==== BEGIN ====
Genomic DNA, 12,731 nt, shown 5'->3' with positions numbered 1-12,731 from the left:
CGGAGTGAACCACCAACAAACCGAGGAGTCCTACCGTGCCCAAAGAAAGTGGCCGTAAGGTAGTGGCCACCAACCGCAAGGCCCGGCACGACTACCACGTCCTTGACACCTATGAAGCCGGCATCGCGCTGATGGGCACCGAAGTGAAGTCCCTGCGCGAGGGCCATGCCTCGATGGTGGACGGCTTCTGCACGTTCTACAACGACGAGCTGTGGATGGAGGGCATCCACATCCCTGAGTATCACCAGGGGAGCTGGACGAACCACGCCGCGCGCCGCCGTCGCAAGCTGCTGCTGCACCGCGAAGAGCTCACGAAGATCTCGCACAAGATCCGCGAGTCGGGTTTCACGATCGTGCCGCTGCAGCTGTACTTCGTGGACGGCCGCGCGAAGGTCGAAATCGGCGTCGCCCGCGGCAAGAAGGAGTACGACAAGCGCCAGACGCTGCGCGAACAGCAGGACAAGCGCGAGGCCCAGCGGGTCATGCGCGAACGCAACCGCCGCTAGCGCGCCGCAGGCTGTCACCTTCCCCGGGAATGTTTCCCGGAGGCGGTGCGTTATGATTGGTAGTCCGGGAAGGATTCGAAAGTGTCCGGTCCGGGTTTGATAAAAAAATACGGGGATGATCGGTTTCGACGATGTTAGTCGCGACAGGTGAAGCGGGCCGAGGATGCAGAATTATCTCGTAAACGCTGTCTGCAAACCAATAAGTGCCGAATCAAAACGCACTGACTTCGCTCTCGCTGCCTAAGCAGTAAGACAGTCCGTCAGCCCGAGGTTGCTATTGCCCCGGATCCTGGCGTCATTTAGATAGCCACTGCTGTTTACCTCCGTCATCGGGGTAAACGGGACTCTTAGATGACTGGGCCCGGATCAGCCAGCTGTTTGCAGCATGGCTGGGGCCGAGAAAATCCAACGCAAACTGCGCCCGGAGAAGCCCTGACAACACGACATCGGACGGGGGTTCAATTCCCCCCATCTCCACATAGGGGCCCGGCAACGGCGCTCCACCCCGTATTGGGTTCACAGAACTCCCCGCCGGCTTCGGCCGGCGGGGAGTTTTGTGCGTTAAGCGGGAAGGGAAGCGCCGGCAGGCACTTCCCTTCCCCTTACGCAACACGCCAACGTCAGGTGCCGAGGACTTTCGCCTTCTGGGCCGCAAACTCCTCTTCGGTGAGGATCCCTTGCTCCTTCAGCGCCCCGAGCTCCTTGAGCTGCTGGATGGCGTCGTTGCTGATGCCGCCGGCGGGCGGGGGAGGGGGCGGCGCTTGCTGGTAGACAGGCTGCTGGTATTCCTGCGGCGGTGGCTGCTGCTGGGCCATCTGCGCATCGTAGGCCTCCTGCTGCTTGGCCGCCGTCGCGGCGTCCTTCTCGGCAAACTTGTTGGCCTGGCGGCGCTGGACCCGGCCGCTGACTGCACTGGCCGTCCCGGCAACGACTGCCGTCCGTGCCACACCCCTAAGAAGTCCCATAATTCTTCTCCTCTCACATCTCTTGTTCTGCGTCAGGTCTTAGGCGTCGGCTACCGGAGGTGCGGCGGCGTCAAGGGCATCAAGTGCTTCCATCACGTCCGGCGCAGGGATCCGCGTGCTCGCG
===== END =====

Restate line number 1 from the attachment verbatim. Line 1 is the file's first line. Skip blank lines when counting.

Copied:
Genomic DNA, 12,731 nt, shown 5'->3' with positions numbered 1-12,731 from the left: